**UPDATE:**

Thank you for the helpful comments and advice. Using what you guys said, this is what I've come up with:

```
#include <limits.h>
...
else {
int a = binom(n - 1, k - 1);
int b = binom(n - 1, k);
if(a > 0) {
if (b > INT_MAX - a) { // case 1: integer overflow
printf("int overflow\n");
return;
}
}
else if (b < INT_MIN - a) { // case 2: integer overflow
printf("int overflow\n");
return;
}
int c = a + b;
return c;
}
```

I do have another question. In the above code, when I catch the integer overflow I am not returning a value -- it is simply `return;`

.

One of the comments below suggested `return -1;`

, however this wouldn't work work considering -1 is still a valid integer, correct?

I am not sure what to do since the return type is `int`

for my function. Does `return;`

work or is there a better way to do it? Also suggested was `exit(1);`

, but does that exit the entire program or just the function?

**ORIGINAL:**

*Your function should use integer arithmetic to make sure that the results are exact and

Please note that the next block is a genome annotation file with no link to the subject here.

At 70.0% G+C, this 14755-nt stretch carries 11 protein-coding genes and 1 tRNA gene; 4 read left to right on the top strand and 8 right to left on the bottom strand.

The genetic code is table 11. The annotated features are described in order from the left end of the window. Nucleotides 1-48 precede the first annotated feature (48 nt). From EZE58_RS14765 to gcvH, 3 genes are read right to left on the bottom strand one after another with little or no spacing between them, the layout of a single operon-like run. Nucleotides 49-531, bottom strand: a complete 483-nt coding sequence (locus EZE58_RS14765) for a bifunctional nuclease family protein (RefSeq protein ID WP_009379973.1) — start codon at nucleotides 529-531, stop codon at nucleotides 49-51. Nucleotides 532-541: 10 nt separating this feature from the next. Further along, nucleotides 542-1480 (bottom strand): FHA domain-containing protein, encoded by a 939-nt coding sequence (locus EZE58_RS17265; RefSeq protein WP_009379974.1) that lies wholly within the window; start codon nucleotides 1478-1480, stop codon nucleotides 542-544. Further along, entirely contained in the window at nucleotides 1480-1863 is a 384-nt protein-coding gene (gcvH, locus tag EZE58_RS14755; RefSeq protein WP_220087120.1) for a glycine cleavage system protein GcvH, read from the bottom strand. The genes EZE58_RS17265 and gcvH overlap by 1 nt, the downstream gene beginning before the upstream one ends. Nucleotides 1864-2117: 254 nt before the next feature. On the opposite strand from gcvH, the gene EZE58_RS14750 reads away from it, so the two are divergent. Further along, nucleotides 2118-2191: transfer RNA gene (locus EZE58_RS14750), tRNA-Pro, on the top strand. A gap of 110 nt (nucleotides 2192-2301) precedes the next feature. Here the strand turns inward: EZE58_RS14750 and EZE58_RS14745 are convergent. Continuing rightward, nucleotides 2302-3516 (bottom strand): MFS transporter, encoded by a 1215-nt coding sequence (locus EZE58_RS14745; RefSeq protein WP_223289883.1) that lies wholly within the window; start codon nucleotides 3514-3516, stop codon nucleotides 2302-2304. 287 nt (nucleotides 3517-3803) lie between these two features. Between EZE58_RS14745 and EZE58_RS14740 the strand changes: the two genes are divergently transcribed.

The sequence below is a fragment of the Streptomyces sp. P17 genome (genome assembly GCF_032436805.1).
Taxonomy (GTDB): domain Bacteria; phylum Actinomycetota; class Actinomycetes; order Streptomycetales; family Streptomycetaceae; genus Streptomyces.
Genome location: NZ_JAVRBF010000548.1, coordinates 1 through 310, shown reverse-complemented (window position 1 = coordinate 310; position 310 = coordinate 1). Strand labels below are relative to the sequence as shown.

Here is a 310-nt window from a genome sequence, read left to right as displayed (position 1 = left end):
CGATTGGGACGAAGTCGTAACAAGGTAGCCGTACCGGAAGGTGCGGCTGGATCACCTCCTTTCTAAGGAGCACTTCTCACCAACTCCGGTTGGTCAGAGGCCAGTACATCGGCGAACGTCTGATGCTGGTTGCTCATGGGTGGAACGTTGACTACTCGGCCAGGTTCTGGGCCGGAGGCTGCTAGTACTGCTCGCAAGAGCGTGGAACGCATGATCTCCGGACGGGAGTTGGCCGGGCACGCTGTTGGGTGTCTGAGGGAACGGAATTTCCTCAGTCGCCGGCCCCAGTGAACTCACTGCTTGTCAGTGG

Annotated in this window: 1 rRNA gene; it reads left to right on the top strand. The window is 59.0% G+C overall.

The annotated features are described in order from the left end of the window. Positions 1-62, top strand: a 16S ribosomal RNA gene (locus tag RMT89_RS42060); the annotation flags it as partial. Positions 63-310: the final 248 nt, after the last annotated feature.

also detect any integer overflows caused by exceeding the maximum allowed values.*

I am trying to catch an integer overflow when computing binomial coefficients. While a simple concept, what is throwing me off is that this isn't just a one-off addition, it's a recursive algorithm that is constantly performing sums.

This is the function:

```
// recursive function to calculate binomial coefficients
int binom(int n, int k){
if(k == 0){ // base case
return 1;
}
else if (n == 0){
return 0;
}
else{
return binom(n - 1, k - 1) + binom(n - 1, k); // recursive call
}
}
```

Under that logic, I assume the catch should be in the recursive call statement. Something like :

`if(binom(n-1, k-1) + binom(n-1,k)) causes overflow, return error, else proceed with binom(n-1, k-1) + binom(n-1,k)`